Pune: PMC to tighten safety regulations in hospitals after Delhi hospital tragedy

Pune: PMC to tighten safety regulations in hospitals after Delhi hospital tragedy

Pune: PMC to tighten safety regulations in hospitals after Delhi hospital tragedy

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A fire broke out at a pediatric hospital in Delhi last week, killing six newborns and injuring five others, causing widespread condemnation and anger due to ignorance of safety protocols and violations of basic rules.

The Pune Municipal Corporation (PMC) has initiated rigorous inspections of hospitals following a Delhi hospital fire that killed six newborns. The state public health department has issued an advisory, urging health officials to conduct thorough inspections, address electrical capacity discrepancies, ensure valid fire NOCs, and implement critical safety measures to prevent potential hospital fires.

The Maharashtra Nursing Home Registration Act 1949 regulates 899 private hospitals and nursing homes in PMC, while the Pimpri Chinchwad Municipal Corporation has 617 private hospitals and 1,456 clinics. However, officials have raised concerns about fire safety neglect in some clinics and small and medium-sized hospitals.

Dr Kalpana Baliwant, PMC’s deputy health officer, has instructed ward medical officers to conduct thorough fire and electrical audits for private hospitals seeking new registration or renewal under the Bombay Nursing Home Act. While most private and PMC-run hospitals have valid fire NOCs and electrical audits, ward medical officers are instructed to conduct thorough inspections to ensure fire safety and electrical standards compliance. A letter has also been sent to health officers across the state to ensure fire and electrical maintenance and compliance.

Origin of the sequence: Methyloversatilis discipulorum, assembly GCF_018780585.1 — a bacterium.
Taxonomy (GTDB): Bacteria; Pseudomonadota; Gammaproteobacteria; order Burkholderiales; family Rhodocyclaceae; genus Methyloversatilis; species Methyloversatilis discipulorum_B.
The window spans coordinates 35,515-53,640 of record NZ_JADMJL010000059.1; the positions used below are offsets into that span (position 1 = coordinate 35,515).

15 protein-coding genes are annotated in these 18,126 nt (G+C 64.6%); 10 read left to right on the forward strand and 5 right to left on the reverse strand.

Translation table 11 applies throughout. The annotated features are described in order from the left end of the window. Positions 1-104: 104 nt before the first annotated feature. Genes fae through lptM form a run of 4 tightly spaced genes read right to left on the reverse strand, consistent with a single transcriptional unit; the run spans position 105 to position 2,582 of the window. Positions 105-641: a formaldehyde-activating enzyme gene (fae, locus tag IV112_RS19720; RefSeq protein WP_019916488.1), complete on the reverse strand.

Officials emphasize the importance of fire safety assessments in hospitals due to the high rate of fire accidents caused by short circuits, overheating, overloading, poor-quality electrical equipment, improper wiring, lack of proper earthing, and increased electrical load.

The letter advises hospitals to ensure the safety of electrical equipment in critical departments like SNCU, ICU Surgery, and Dialysis units. It emphasizes the importance of load audits and calibration of electrical loads, and the need to prevent connections between high-power devices. Hospitals storing combustible materials have been instructed to implement strict no-smoking rules in areas with oxygen tanks and piped oxygen. Staff should also be trained on fire safety protocols, evacuation procedures, and the use of firefighting equipment. These measures aim to protect patients, staff, and visitors from potential hazards.